Tuesday, 22 January 2008

Lets speak some Linux: How to make an alias of a command

The first thing to mention is that almost all of my Linux experience comes from the realm of Ubuntu. This is very nice system. It appeared little strange to me the first time, because my first Linux was SuSE 9.3 ... but I'm gettin' off the topic (it's gonna be chaos I told you). About distributions I'll talk later.

So. Ubuntu. No root password, still nifty super-user access.
Now the aliases. Simply put the alias is just a Linux command. It is a way to define a replacement for other Linux command. Generally one uses it to ease their lives by replacing a more complex command (with usually a big set of parameters) with a much shorter representation.

If you google for the 'alias linux' a lots of nice and detailed resources will come up.
Nevertheless in a nutshell my comprehension of the subject - there are two basic ways for defining an alias:

* In a file. When logged in Ubuntu as a regular user in your environment (e.g. your user's home directory) there is a hidden file called .bashrc. This is a configuration file for your bash shell, so everything defined here applies to the terminal window you use with your account (if you sudo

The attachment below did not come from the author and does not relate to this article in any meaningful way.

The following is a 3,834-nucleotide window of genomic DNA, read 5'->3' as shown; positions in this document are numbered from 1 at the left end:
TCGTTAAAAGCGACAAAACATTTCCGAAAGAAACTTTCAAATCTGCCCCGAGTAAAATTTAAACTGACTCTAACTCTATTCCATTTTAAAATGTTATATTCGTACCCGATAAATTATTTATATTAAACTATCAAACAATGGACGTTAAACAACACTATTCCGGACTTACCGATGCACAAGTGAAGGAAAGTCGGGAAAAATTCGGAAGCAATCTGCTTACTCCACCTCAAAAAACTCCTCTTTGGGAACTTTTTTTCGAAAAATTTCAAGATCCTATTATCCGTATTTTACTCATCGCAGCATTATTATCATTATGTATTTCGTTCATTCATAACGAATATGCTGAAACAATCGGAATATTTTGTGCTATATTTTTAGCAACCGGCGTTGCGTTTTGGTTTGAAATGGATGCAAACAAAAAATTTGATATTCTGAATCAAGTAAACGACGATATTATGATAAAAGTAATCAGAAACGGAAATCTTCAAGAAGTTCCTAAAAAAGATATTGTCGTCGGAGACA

for example, the scope will change, and different configuration is applied). If you scroll down the file to line around 60-70 you will stumble upon lines which define some quick aliases. These are just simple examples but you can get the point. The syntax is:
$ alias alias_name='regular_linux_commad -with -options'
or just
$ alias ecl='/home/user/eclipse/eclipse'
if I want to run my eclipse IDE from the command line the fast way.

* On the console or inline. That's the quicker way - you just issue the command and the shell remembers it. Quicker but dirtier because the shell remembers your alias only for the current session. So if you want your alias to last for good (or at least for the lifetime of your Linux distribution or /home partition) after being defined only once, you'd better use the first way.
A thing about the above example - in aliases where you specify a path on a partition might appear traitorous, especially if you write relative paths in your alias - they become dependent on where you are at the moment. So if you ever use path in an alias, just make it absolute. Avoid the relative ones.
To summarize - the alias command defines aliases to complex commands and it's purpose is to simplify your experience with the shell. Put in other way the alias might be thought of as one-line shell script. That's a funny approach :D

That's for now. See you ;)

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